To celebrate its 10th anniversary as well as the Washington DCJCC's ongoing commitment to Washington's artistic and cultural community the Ann Loeb Bronfman Gallery organized an exhibition of ten artists, 5 + 5.
The Song of Songs: The Honeybee in the Garden
September 7, 2006—January 7, 2007
"The Song of Songs: The Honeybee in The Garden," is a new illuminated manuscript by artist and scribe Debra Band. Band creates unique work in a genre rarely attempted. The biblical book, "Song of Songs," offers some of the most passionate and lasting love poetry in history. In her new visual interpretation, "The Song of Songs: The Honeybee in The Garden," Band simultaneously conveys both human and religious meanings. "The challenge of finding a way to reconcile the literal and allegorical readings of the poetry became something of an obsession," the artist states.
Through Their Eyes: Captured Moments of Childhood
Photographs by Godfrey Frankel and Helen Levitt
July 6—August 13, 2006
Documentary photography serves to give the viewer insight into the world of the image's subject. In the black and white works of the Jewish photographers Godfrey Frankel and Helen Levitt, the viewer glimpses private moments of childhood through the carefree nature of the subjects while their environments tell of financial struggle or social unrest.
Different Nights: Interpretations of the Seder by Contemporary Artists
March 17—June 18, 2006
"Different Nights" refers to a question asked in the Passover Seder: "Why is this night different from all other nights." Illustrations in the Haggadah, from the earliest version to the present, offer not only visualization of the Biblical story, but snapshots of their times-different nights. "Different Nights" pays tribute to the influence of the prominent mid-20th century artist Leonard Baskin (1922-2000) and the continuation of the tradition by Ruth Weisberg, Avner Moriah, Tamar Messer, David Moss, Ben Simon and Barry Ivker, whose work is featured in the exhibition.
Aliza Olmert: tikkun
September 18, 2005—January 30, 2006
Olmert's series deals with repair. She has signaled that in her title, tikkun, the only verbal clue we are given. Olmert begins with broken eggshells she collects from her local Jerusalem bakery. She performs acts of painstaking repair with careful pinning and joinery of the remains of shells out of which she constructs new formal arrangements.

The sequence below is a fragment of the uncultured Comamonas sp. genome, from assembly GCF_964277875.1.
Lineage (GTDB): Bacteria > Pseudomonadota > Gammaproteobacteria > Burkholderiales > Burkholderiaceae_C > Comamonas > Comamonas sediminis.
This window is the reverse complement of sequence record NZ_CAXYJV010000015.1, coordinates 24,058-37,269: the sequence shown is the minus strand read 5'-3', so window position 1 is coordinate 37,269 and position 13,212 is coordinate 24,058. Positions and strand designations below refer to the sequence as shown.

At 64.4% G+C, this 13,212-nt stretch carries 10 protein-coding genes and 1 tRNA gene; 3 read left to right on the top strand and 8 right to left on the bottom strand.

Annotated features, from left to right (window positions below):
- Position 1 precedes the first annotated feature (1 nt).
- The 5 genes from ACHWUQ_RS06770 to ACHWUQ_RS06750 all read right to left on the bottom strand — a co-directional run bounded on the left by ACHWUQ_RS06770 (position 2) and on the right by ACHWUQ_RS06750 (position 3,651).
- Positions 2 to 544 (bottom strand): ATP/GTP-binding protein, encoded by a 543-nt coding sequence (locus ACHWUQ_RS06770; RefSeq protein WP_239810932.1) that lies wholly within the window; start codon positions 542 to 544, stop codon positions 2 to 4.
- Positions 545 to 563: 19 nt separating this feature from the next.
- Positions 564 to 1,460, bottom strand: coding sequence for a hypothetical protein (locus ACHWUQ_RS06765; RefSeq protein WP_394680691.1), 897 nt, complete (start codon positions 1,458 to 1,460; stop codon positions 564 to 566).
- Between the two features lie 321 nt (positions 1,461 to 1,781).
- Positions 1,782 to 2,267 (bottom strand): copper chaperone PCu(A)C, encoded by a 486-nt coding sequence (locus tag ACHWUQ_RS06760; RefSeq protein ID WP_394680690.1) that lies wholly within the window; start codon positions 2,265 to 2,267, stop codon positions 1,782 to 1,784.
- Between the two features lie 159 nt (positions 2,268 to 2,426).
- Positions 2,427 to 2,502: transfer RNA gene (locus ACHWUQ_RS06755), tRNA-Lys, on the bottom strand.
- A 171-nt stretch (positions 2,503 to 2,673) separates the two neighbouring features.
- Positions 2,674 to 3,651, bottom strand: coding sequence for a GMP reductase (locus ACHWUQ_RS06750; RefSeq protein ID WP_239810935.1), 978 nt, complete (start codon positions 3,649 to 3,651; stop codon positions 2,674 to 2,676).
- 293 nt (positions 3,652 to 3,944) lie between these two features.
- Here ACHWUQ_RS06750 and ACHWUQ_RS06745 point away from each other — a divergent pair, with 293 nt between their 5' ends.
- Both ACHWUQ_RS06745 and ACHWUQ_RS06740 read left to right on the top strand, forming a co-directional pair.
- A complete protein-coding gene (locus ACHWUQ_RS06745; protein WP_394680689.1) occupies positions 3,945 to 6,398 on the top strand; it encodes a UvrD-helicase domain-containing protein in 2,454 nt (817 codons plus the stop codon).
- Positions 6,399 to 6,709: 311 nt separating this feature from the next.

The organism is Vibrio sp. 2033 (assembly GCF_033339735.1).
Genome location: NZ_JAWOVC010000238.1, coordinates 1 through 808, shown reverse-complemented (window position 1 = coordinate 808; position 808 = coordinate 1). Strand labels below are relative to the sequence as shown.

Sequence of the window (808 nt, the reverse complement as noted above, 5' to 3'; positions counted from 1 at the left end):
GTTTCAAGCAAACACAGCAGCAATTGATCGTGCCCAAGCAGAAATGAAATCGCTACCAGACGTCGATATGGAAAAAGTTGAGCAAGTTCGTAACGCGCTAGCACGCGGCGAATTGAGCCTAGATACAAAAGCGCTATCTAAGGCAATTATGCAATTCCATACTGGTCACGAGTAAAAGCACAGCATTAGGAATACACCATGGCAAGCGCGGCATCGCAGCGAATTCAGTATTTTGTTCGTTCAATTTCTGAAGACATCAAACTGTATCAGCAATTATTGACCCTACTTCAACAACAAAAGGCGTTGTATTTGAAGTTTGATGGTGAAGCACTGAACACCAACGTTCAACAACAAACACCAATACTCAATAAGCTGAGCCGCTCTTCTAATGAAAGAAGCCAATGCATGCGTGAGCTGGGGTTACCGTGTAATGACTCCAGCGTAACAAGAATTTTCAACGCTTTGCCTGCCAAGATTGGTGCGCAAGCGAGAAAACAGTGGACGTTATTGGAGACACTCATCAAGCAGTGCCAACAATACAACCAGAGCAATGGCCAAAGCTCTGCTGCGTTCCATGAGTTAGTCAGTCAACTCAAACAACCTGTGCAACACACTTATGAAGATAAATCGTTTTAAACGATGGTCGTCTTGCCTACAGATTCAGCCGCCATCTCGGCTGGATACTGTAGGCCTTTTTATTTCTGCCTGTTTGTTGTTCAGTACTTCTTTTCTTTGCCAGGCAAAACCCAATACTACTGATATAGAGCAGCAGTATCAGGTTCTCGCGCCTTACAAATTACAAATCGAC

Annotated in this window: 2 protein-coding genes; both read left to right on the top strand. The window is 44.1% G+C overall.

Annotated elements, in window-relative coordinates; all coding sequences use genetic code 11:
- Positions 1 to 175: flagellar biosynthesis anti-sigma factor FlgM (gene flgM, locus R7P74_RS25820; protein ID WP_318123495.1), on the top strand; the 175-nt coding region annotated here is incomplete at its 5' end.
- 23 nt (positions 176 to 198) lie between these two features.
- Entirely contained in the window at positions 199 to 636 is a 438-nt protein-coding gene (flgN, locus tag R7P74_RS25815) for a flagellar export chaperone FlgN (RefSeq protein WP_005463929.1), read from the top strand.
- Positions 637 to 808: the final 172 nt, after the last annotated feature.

Jewish Costumes in the Ottoman Empire
March 10—May 6, 2005
Travel back in time. Visit the Jewish community in the 13th through the early 20th Centuries under Ottoman rule. Far-flung and disparate, Jewish life flourished in Ottoman lands.
Julz Rulz: Inside the Mind of Jules Feiffer
October 11, 2004—January 30, 2005
"JULZ RULZ: Inside the Mind of Jules Feiffer" featured cartoons, watercolors, original manuscripts, book illustrations, and prints. A Cafe display showcases posters from Feiffer's plays. On exhibition for the first time were drawings and the hand-written manuscript for Feiffer's new play, A Bad Friend, and the full-size color drawings for his new children's book, The Daddy Mountain.
Homelands: Baghdad-Jerusalem-New York
The Sculpture of Oded Halahmy
March 7—June 24, 2004
Oded Halahmy's s work bears the imprint of his three homelands. "His dynamic and engaging sculptures originate in modernist concerns while paying homage to the art of the ancient near east, and to his personal philosophy of peace and harmony," writes art critic Eleanor Heartley in her catalogue essay. "They exist between abstraction and representation, evoking figures, landscapes, and even at times, still lifes, without ever slipping out of the ideal world of symbol and sign. They are beautiful in a way that blends formal ideas about balance, gravity and proportion with references to ancient traditions that made the whole world a place of praise." and Sculpture Garden (Washington, DC).